Why I hate first person

I’ve made no secret of it. I hate first person stories. It might seem harsh, but I’m serious. I have a visceral reaction when I discover that a novel is written in first person. Something happens to me, akin to a heart attack, or that moment when you realise you’re about to puke up and there is nothing you can do to stop it. It is a very rare thing for me to read past the first page of a first person story, or the first sentence. In some cases I won’t make it past the first word.

I’m not saying that first person stories are wrong, or bad, just that I personally (generally) do not like them.

You may think it odd, therefore, that I am currently writing a story in first person.

That’s because it is odd.

I have had to take a step back to analyse why I hate first person narratives, and why I can manage to write in first person without spewing all over the floor every time I put a sentence down (writing is hard enough as it is without having to go through that sort of nonsense). Do I think my writing is better than anyone else’s? Not particularly, arrogance is not the issue here. There is a reason though and I believe I have finally figured it out.

It is very easy to write badly when writing in first person narrative. There is a lot of debate going on lately regarding show vs tell writing, and whilst I could argue that some “tell” writing is acceptable within a story, I feel compelled to put a limit upon its usage. Let’s say somewhere between 1-7% of a story should be written in a tell style. There are always moments where a short, simple “tell” sentence is better placed than a slightly longer “show” version, for dramatic effect, or for simplicity. You might feel that percentage should be higher, but I would argue this is down to preference, and in any case, the higher you go with a percentage of “tell” writing, the worse a story will be.

What does this have to do with my aversion to first person? Everything.

When writing first person it is inevitable that an author will fall into the tell style. And you know what? It’s dull. God is it mind-numbingly, ass-fartingly, brain-meltingly dull to read.

I woke up.

I started my car.

I felt hungry.


I DON’T CARE. If a story begins with the word “I”, then I will not read it. The exception to this rule is if you can follow the “I” with something, unique, amazing, and interesting.

I am an eight legged bear from the planet Zongrikon with a pet dwibble named Stanley and I am currently attempting to blow up the planet Earth.

Alright, I’m in. I’m hooked. Give me more. Don’t tell me “I woke up”. Every human being who has ever lived as at some point woken up. Big woop. If you are going to open with a tell sentence then it had better be a fucking amazing tell moment or I won’t bother reading the next sentence.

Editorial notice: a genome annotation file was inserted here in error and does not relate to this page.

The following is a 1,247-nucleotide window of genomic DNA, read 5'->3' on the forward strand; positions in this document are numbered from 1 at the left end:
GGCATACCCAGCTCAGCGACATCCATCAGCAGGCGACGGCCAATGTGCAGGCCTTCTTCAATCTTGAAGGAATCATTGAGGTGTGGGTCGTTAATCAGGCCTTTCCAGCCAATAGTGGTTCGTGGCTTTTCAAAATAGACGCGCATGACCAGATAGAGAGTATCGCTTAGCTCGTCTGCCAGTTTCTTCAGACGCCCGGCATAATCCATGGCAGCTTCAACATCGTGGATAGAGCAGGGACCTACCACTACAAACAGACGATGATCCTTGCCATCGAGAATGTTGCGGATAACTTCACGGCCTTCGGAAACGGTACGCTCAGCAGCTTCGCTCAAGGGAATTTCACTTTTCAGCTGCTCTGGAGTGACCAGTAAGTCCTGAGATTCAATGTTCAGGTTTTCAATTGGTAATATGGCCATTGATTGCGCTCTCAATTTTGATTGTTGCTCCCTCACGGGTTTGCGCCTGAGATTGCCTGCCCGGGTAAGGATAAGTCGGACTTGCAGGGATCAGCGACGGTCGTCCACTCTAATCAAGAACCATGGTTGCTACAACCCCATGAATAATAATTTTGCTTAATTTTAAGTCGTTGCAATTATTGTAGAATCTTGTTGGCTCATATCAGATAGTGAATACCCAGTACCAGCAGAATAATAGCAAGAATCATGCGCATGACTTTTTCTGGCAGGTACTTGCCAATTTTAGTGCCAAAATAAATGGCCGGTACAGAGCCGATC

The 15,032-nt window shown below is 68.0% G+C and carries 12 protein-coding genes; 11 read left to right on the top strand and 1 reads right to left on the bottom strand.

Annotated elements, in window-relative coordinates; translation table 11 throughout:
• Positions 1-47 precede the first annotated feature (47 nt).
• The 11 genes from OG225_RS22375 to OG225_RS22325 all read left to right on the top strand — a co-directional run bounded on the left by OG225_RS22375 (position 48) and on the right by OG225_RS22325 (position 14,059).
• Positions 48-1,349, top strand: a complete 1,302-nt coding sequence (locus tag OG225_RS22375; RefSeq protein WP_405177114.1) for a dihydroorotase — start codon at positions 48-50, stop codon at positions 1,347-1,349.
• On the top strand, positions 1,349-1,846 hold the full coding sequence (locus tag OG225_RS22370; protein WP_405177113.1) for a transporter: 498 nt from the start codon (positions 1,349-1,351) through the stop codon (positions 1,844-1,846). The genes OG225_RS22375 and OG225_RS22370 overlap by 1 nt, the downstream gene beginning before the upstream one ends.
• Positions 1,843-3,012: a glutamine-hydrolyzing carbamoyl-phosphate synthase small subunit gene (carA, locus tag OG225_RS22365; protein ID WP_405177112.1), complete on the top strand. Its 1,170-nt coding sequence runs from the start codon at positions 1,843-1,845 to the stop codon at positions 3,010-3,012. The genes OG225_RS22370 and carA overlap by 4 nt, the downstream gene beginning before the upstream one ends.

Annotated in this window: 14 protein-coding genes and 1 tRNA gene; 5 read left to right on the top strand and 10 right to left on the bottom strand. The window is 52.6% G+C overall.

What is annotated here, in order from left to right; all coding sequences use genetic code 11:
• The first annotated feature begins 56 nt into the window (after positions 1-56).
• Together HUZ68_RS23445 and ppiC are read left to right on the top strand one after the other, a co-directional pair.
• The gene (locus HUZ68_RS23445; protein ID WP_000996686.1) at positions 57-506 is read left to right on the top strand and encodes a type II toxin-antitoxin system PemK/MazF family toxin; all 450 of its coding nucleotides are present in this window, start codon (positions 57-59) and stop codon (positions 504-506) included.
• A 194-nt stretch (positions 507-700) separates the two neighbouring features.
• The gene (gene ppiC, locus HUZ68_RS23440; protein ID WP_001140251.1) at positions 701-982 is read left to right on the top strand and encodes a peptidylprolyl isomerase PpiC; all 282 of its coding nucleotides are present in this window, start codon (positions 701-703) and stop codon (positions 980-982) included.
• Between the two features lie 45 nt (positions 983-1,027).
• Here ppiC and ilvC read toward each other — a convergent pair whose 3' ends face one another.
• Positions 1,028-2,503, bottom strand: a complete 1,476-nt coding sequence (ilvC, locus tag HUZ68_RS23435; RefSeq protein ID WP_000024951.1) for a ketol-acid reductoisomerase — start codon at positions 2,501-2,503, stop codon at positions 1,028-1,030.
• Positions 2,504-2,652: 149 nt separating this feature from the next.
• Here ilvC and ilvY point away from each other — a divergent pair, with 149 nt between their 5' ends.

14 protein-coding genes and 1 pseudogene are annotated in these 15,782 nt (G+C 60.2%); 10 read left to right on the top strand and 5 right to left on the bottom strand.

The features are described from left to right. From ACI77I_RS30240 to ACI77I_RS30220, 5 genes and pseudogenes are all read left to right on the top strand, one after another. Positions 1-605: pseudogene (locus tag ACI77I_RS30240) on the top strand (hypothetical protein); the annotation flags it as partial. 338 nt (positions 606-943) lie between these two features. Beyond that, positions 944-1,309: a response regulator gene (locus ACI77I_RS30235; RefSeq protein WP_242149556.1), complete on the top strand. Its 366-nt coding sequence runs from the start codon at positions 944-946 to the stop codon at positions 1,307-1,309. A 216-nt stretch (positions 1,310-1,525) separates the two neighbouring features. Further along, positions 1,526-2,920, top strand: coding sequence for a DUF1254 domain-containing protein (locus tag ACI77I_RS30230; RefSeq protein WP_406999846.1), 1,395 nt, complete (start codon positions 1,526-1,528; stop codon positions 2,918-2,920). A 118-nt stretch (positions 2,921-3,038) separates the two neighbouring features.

You might think I’m harsh, but you know what? I work two jobs, and I have a family. My reading time is limited to a half-hour slot before bedtime when I’m able to harness enough brain power to still concentrate, or the half-hour bit during my daughters swimming lesson on a Saturday where I can look away and concentrate on something else, safe in the knowledge that she won’t drown. I don’t have the time or patience to read dull shit from a writer who can’t be bothered to give me interesting stuff from page one, sentence one.

Stories are all about the author’s voice, and it is tough to be unique in the literary world. It’s even tougher to pull it off in first person. But it’s not impossible provided you put a little more thought into the work.

I have this reaction every time I write an “I” sentence in my book. It makes me wanna hurl, which is probably a good thing, because it’s forcing me to do better. If only more authors suffered from this odd affliction, there would be a lot more well-written first person stories in the world.

In any case, if you like to write first person, then go ahead. I won’t stop you. As a new member of the First Person Perspective Club, I shouldn’t be so judgemental I suppose.

But if you’re going to write, at least have the decency to write to the best of your ability and try not to litter your manuscript with throw away “I” sentences.




p.s. I realise the irony in the fact that this blog post is in first person, so no need to point it out… however, that’s kinda the point of blogs, so … yeah.